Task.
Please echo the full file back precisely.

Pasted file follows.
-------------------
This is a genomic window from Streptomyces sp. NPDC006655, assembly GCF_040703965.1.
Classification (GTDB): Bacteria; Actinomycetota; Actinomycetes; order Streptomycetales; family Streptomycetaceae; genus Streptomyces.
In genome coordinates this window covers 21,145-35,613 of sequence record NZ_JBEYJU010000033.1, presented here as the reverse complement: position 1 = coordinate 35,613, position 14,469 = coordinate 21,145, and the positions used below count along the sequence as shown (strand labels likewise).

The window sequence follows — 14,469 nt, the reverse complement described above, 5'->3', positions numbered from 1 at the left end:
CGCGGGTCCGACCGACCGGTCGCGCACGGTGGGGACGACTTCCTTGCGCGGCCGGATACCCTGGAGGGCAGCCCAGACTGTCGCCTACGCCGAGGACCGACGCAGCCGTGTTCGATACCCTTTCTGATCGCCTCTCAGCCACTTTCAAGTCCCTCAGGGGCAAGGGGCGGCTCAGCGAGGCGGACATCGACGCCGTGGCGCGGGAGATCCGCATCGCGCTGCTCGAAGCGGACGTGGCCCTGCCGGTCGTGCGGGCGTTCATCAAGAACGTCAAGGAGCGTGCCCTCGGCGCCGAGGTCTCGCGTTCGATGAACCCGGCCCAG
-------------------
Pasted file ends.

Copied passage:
This is a genomic window from Streptomyces sp. NPDC006655, assembly GCF_040703965.1.
Classification (GTDB): Bacteria; Actinomycetota; Actinomycetes; order Streptomycetales; family Streptomycetaceae; genus Streptomyces.
In genome coordinates this window covers 21,145-35,613 of sequence record NZ_JBEYJU010000033.1, presented here as the reverse complement: position 1 = coordinate 35,613, position 14,469 = coordinate 21,145, and the positions used below count along the sequence as shown (strand labels likewise).

The window sequence follows — 14,469 nt, the reverse complement described above, 5'->3', positions numbered from 1 at the left end:
CGCGGGTCCGACCGACCGGTCGCGCACGGTGGGGACGACTTCCTTGCGCGGCCGGATACCCTGGAGGGCAGCCCAGACTGTCGCCTACGCCGAGGACCGACGCAGCCGTGTTCGATACCCTTTCTGATCGCCTCTCAGCCACTTTCAAGTCCCTCAGGGGCAAGGGGCGGCTCAGCGAGGCGGACATCGACGCCGTGGCGCGGGAGATCCGCATCGCGCTGCTCGAAGCGGACGTGGCCCTGCCGGTCGTGCGGGCGTTCATCAAGAACGTCAAGGAGCGTGCCCTCGGCGCCGAGGTCTCGCGTTCGATGAACCCGGCCCAG